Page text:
The woman, a venture capitalist from the Denver area, looked a bit like Cindy McCain, and so it was disconcerting when she announced, in a focus group of undecided voters conducted by the Republican pollster Frank Luntz, that she had decided she just couldn't vote for John McCain this year. "I supported him enthusiastically in 2000, but he's hired the same people who ran him into the ground last time to run his campaign," she said. McCain's tone was more negative now. "It breaks my heart."
Most people don't care about the consultants a candidate hires very few handlers achieve the celebrity status of a Karl Rove or a James Carville. Most voters who supported McCain in 2000 but not this year have more obvious gripes: they don't like the way he's shaved his policy positions to approach Republican dogma. They may remember that he opposed the Bush tax cuts before he favored them. They may remember that he was more moderate on social issues like abortion in 2000, decrying the extremists on both sides and saying that "people of good intentions" could come to some understanding. They may be surprised by his free-range bellicosity, rattling sabers from Iran to Georgia. All of which is summed up in a single image: McCain hugging no, nuzzling up to George W. Bush. And yet, as the venture capitalist pointed out, the most disheartening aspect of McCain's 2008 campaign is not his embrace of Bush's policies but of the Bush style of campaigning.
We have just now completed the month of August, which is the cruelest month for Democrats, the month when Republicans go for the jugular, trotting out arguments some valid, most scurrilous that paint their Democratic rivals as weak, élite or unpatriotic. This is a relatively new phenomenon in American politics, the Bush family's gift to the process. Ronald Reagan never staged an ugly August. He attacked his opponents, but on the high ground of policy. His most famous advertising gambit was a balm: "Morning in America," a series of ads filled with gorgeous American images that didn't even mention Reagan's 1984 opponent, Walter Mondale. But then Reagan was operating at the beginning of a political pendulum swing, utterly confident that his ideas were better than the tired industrial-age liberalism and post-Vietnam pacifism of the Democrats.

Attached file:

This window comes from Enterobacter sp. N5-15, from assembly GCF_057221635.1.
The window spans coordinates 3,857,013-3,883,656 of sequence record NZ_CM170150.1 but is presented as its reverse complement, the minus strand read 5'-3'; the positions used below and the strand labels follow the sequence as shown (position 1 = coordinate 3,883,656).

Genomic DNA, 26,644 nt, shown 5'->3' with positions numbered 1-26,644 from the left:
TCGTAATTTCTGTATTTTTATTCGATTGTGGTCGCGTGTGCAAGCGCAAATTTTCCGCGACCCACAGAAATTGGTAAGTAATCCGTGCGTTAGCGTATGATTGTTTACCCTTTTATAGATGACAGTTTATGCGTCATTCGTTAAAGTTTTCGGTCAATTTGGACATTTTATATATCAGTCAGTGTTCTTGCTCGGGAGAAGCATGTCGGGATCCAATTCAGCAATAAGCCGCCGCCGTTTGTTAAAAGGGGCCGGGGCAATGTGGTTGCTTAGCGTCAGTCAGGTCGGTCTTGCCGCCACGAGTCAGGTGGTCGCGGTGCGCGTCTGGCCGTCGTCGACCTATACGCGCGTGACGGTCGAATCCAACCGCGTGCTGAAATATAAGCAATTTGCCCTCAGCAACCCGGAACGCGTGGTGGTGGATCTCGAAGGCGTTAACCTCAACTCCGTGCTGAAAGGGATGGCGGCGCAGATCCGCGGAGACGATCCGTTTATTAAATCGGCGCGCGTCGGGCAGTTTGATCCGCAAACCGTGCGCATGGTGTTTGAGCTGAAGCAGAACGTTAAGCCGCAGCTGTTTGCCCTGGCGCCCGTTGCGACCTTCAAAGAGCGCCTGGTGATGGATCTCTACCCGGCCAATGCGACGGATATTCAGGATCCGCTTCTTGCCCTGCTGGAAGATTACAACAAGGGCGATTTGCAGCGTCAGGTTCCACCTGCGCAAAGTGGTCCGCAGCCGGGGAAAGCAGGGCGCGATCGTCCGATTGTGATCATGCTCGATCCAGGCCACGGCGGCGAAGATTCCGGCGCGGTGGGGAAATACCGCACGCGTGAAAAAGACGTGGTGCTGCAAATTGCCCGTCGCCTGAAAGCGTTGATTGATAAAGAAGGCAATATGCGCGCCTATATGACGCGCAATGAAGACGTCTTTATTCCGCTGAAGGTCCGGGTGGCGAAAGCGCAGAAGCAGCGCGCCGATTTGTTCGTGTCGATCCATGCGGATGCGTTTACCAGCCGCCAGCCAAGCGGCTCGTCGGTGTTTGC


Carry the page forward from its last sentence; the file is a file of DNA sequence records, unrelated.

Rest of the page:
George H.W. Bush or rather, his designated sleazeball Lee Atwater gave us the first truly ugly August, in 1988. Atwater had conducted a series of focus groups among blue collar Democrats in Paramus, N.J., in May and found all sorts of fodder: Michael Dukakis was "against" the Pledge of Allegiance. More substantively, Dukakis ran a weekend prison-release program in Massachusetts that allowed an African-American felon named Willie Horton to go on a killing spree. But what was most distinctive was a new tone: a derisive, sarcastic negativity that predicted, and enabled, Rush Limbaugh's brilliant, destructive trade.
A repentant Atwater died of brain cancer before he could slice and dice Bill Clinton in 1992, and Bob Dole was too honorable to try in 1996. But the arrival of George W. Bush and Rove an Atwater protégé brought August back with a vengeance in 2000 and, spectacularly, with the "independent" Swift Boat campaign against John Kerry in 2004.
This summer McCain has waged a nonstop assault from the derision of his "celebrity" ads comparing Barack Obama to Paris Hilton, to McCain's own filthy attack on Obama as someone who would "rather lose a war than lose an election." (Obama has tried to strike back, but creative personal attacks just seem foreign to the Democrats' DNA.) The Republican Convention will doubtless be another assault on Obama, featuring McCain groupies like Joe Lieberman and Rudy Giuliani as attack dogs. Some of these attacks those criticizing Obama's inexperience are well within the bounds of traditional politics, but the uninterrupted gush of negativity has successfully diverted the media's attention from the fact that 80% of Americans think the country is moving in the wrong direction.
Michael Crowley of the New Republic recently observed that the McCain campaign was the most sarcastic in memory. He's right: sarcasm comes naturally to the fighter jock. He disdains all those his colleagues in the Senate, his political opponents who aren't as courageous as he thinks he is. But McCain has proved a selective maverick, surrounded by special-interest lobbyists who shape his foreign and fiscal policies. In fact, I suspect that this year's McCain is closer to the real thing than the noble 2000 version. This one is congenitally dark, the opposite of Reagan not confident enough in the substance of his ideas, especially on domestic policy, to run a campaign that features them. Instead, his natural sarcasm has enabled him to perfect the Bush way of politics. He is, sadly, Mr. August.